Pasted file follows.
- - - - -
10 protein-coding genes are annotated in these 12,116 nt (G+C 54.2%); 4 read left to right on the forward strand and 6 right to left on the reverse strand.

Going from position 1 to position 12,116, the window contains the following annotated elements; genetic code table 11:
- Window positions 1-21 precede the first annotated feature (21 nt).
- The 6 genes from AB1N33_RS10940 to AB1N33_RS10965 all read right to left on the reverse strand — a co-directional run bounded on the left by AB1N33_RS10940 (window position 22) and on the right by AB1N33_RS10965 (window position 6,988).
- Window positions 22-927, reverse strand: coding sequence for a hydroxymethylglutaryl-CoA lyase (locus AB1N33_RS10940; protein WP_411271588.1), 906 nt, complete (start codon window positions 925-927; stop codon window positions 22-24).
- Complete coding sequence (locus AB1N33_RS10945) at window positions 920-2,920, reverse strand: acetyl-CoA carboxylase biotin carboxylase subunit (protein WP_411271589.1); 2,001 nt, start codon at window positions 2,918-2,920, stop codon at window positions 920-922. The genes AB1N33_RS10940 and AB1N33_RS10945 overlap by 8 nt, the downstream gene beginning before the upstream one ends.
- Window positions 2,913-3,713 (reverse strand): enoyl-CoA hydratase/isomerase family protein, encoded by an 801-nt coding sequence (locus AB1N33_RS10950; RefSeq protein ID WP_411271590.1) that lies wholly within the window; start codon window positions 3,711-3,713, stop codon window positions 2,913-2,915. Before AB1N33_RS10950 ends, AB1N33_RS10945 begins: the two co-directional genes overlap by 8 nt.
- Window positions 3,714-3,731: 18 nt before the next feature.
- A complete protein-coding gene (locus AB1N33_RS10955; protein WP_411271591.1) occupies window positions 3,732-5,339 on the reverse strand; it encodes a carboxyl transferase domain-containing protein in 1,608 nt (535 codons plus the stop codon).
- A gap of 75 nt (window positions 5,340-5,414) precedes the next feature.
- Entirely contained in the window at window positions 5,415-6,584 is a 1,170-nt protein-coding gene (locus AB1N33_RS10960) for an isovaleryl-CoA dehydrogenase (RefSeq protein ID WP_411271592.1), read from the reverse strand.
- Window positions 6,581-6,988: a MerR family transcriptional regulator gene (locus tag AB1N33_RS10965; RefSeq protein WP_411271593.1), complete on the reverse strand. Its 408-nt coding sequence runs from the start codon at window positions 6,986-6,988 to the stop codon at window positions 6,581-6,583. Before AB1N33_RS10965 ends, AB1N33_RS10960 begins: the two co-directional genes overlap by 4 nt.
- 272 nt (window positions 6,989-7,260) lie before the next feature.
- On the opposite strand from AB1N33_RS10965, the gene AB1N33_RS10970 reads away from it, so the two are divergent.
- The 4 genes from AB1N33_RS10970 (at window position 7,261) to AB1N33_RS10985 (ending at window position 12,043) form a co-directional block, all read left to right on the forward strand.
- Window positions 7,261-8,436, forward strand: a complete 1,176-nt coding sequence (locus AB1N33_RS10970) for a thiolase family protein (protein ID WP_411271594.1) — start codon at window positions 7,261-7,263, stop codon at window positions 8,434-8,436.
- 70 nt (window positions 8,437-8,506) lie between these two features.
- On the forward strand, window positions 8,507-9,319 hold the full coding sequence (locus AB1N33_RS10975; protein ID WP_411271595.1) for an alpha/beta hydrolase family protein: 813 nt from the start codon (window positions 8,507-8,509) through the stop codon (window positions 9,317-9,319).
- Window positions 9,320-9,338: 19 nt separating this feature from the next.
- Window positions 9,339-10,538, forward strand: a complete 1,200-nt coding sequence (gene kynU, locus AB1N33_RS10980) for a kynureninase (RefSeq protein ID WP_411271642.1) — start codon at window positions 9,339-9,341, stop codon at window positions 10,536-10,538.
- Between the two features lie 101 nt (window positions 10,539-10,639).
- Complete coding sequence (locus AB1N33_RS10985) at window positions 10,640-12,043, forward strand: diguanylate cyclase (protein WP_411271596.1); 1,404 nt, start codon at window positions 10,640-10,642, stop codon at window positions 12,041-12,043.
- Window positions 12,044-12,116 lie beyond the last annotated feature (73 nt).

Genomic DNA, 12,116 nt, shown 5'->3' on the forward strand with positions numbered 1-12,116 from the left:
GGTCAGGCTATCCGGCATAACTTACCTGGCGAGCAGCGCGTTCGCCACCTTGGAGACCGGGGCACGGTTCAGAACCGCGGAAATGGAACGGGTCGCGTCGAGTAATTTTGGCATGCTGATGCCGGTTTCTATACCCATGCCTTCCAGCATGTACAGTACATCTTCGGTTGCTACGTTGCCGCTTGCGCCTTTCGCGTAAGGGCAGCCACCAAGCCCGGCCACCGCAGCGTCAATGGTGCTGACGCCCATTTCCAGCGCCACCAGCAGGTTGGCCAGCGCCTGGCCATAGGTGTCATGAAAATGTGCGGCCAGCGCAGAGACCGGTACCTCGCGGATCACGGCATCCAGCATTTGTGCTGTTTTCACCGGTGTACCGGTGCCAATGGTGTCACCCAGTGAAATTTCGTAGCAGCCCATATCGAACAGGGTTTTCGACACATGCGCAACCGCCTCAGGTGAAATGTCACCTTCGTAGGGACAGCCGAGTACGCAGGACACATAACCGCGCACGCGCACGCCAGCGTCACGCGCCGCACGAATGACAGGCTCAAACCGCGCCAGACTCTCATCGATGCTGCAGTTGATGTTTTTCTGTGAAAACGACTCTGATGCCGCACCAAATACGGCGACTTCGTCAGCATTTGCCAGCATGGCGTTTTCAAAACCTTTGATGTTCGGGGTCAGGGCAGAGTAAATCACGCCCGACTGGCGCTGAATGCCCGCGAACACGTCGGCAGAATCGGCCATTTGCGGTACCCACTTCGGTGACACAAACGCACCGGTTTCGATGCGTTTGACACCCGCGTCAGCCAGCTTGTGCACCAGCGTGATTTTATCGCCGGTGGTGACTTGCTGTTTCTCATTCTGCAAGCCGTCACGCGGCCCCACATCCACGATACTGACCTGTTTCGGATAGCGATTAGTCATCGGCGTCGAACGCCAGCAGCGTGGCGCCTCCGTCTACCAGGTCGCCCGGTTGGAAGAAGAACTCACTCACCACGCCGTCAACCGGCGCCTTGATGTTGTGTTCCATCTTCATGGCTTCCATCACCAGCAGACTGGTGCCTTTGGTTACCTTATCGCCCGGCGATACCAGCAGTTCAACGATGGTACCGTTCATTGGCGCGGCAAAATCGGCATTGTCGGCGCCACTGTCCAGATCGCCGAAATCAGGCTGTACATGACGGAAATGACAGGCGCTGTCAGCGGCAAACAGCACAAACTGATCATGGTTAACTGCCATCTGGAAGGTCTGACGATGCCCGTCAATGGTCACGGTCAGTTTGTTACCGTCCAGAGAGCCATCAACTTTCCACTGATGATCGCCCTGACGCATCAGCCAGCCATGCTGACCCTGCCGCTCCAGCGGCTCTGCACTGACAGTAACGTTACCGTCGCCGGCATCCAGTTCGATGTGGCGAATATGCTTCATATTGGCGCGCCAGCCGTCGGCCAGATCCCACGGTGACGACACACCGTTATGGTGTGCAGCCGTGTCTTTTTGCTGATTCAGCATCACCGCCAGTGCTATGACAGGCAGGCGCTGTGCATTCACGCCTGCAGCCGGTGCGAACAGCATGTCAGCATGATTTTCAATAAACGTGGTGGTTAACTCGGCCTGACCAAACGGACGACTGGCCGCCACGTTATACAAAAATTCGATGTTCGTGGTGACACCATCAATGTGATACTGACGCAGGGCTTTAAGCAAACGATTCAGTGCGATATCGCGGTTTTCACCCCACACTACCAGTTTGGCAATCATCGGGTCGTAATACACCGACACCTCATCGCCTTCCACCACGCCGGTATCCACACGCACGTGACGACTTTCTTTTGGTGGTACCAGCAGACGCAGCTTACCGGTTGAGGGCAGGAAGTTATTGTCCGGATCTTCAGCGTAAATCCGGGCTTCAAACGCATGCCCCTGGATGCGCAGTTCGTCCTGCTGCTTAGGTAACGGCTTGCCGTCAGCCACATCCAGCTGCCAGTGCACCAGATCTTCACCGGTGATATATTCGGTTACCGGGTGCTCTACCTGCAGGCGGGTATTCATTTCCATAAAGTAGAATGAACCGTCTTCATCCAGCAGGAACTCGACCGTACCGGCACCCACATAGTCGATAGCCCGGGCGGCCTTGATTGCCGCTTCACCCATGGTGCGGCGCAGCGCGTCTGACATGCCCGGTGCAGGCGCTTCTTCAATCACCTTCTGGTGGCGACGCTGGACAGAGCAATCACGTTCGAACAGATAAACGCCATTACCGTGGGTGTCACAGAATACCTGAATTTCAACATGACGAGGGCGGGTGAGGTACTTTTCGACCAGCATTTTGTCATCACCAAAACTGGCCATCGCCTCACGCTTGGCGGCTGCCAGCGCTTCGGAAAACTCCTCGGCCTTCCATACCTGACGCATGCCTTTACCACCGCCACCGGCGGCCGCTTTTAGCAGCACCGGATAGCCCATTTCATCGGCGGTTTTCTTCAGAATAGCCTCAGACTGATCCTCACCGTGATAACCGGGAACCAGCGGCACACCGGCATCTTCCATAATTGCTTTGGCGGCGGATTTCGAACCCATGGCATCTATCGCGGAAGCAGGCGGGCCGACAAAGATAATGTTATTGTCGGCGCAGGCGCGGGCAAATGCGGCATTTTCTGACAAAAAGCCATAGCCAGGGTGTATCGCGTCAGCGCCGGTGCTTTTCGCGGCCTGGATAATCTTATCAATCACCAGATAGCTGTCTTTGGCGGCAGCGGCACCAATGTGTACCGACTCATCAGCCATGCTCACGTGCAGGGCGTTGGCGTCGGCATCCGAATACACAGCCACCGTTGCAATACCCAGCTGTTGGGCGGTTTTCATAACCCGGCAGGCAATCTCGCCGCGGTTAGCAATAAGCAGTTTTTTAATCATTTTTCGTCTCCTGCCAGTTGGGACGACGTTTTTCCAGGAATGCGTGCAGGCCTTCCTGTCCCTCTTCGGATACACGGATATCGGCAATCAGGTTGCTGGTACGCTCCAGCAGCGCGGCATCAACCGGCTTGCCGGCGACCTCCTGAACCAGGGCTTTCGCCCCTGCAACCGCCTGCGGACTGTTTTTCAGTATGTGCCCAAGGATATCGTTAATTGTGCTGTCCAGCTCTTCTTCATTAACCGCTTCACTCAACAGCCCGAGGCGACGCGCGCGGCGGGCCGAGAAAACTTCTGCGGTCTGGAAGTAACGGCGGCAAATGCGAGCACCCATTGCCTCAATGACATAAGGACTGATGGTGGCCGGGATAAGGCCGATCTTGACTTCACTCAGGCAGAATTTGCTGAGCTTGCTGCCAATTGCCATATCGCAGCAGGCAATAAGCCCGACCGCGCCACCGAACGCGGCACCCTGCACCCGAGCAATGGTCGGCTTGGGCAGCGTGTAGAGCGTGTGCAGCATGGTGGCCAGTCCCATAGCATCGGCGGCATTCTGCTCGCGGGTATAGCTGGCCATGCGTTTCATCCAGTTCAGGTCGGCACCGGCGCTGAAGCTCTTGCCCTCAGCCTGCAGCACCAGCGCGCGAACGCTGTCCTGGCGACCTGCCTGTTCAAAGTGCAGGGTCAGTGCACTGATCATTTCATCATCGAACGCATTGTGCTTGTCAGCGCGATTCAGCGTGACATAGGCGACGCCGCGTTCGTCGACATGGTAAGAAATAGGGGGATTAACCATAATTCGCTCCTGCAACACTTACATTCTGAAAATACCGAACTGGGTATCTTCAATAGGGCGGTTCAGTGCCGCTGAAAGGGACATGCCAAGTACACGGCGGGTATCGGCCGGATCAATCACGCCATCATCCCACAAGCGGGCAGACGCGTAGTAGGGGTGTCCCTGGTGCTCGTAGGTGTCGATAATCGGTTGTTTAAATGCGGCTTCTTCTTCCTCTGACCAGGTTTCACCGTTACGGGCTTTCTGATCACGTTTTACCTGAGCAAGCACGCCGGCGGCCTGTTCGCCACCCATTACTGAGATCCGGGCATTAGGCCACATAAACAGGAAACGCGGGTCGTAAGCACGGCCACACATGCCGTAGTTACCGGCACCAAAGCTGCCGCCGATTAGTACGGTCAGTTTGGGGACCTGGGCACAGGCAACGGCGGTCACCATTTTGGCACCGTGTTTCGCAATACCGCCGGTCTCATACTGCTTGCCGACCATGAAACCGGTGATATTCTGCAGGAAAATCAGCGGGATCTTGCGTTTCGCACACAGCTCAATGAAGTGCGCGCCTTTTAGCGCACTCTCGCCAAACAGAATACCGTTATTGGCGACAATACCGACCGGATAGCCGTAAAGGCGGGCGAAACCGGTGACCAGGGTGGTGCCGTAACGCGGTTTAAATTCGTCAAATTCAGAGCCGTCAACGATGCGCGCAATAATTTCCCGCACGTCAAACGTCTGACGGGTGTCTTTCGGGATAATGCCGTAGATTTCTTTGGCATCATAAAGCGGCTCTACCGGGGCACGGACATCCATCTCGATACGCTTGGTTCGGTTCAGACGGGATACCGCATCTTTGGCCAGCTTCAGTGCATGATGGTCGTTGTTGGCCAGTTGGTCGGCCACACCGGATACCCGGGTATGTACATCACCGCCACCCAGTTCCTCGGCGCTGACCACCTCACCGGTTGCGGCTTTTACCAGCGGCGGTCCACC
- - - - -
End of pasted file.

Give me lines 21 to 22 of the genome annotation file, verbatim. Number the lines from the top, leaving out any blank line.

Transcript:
- Between the two features lie 101 nt (window positions 10,539-10,639).
- Complete coding sequence (locus AB1N33_RS10985) at window positions 10,640-12,043, forward strand: diguanylate cyclase (protein WP_411271596.1); 1,404 nt, start codon at window positions 10,640-10,642, stop codon at window positions 12,041-12,043.